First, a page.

My friend and I are both 25 years old. We do mountain biking and trekking. We are planning to go for the Everest Base Camp trek and the Annapurna trek. Where in India can we buy good quality tents, ice axes, boots, gloves, sleeping bags, etc? How do we judge the life of these items; do they have expiry dates or should we go by how many hours they’ve been used?
When is the best time for treks in Nepal? Can you suggest other treks there? What would be the budget, for say, a month? Money isn’t a problem but we want to use it well.
You won’t need ice axes. If you want, you could use trekking poles. You will not need to buy tents either because you will do these treks either with an agency or as teahouse treks. So you will walk with daypacks and the agency will ferry your personal gear, tents, rations, and kitchen equipment. At the end of each day, they will erect your sleeping tent, a dining tent and a toilet tent. Or, you will trek on your own and stay in teahouses. You can carry your own backpack or have a porter carry it for you.
The life of your gear depends on maintenance. You can use your down sleeping bag and jacket on treks for at least 10 years. Hang down your items in a cupboard with silica gel crystals to absorb the moisture from the air. Use your gear periodically if you want it to last longer.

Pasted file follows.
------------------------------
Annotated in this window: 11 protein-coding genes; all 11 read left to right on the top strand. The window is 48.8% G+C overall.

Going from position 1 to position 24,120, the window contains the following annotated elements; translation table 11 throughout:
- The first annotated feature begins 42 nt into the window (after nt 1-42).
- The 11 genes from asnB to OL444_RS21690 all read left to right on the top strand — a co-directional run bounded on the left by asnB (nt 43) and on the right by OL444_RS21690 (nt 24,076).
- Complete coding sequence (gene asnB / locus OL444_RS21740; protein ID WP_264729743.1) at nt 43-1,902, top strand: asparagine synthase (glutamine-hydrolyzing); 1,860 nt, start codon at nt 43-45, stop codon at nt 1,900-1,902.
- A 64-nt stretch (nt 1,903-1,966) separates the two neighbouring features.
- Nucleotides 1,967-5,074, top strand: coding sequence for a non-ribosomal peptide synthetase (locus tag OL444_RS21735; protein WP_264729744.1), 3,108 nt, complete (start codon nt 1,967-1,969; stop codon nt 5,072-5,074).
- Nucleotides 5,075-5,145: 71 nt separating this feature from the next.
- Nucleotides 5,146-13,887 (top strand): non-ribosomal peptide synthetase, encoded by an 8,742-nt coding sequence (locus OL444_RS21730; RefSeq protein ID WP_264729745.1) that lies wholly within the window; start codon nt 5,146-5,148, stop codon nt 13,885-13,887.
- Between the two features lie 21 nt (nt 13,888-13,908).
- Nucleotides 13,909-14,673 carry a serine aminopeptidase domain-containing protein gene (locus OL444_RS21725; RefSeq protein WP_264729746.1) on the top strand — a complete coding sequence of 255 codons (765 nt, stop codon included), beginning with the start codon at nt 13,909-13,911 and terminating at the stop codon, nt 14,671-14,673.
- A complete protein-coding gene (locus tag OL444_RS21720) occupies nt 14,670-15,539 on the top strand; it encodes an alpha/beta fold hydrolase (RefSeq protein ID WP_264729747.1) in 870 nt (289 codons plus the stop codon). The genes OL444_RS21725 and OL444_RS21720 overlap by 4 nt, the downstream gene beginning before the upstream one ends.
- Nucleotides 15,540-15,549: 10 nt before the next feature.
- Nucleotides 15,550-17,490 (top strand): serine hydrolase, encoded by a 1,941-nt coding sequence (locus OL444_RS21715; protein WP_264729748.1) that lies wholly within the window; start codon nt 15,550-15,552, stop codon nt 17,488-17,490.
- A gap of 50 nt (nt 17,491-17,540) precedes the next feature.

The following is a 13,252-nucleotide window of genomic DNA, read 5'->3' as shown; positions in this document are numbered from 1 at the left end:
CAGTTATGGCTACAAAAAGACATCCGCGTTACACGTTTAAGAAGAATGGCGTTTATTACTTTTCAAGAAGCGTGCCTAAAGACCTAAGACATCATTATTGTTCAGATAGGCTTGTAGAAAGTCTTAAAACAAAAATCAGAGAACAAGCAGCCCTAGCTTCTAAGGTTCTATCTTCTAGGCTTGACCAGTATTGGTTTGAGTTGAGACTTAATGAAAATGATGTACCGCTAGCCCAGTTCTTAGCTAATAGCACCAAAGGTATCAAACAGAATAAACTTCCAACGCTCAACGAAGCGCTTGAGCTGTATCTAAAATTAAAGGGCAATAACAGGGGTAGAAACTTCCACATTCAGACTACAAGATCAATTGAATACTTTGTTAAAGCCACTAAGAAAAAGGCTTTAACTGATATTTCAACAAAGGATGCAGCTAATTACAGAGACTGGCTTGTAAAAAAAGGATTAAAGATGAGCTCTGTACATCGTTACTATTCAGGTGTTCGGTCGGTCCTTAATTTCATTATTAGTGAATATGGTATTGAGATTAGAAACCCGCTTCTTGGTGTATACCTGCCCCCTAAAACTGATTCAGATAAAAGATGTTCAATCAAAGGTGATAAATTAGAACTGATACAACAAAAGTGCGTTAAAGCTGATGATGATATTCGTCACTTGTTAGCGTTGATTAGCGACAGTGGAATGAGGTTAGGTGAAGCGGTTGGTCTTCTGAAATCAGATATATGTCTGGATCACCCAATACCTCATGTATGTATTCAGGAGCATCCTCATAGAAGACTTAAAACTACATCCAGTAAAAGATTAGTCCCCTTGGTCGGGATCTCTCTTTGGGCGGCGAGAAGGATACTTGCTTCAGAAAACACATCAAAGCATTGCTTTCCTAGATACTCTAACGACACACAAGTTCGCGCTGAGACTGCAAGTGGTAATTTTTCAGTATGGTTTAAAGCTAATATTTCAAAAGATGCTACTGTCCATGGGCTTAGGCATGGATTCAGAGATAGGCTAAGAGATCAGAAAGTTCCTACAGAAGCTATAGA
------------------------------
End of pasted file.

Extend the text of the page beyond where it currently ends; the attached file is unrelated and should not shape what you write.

Kathmandu is my favourite shopping destination for good quality trekking gear but if you insist on buying everything in India, check out Great Rocksport, 127, Rajendra Bhawan, Rajendra Place, New Delhi 110008; Phone: 9810215848; email: email@example.com.
Post-monsoon is the best season for the treks. People do either the Annapurna Circuit trek or the Annapurna Base Camp trek. However, while doing the Circuit, you can make a detour to Base Camp and then complete the circuit, though it will be tiring. In the same region is the Mustang trek. This is a restricted area and you have to go through an agency. Only groups of at least four people with permits are allowed. Another fabulous trek is the Langtang valley trek.
Teahouse trekking is cheaper. The Everest Base Camp teahouse trek costs about Rs 30,000 per head (minus airfare) if you are economical. The prices rise as you gain altitude because everything has to be transported to the teahouses over increasing distances. A bottle of water can cost up to Rs 250 (Nepali currency). Rs 1,000 in Indian currency converts to Rs 1,600 in NC. If you want to use an agency, shop around on the web. We Indians can sometimes get lower prices than Westerners!
Yana Bey is a mountaineer and an adventure expert.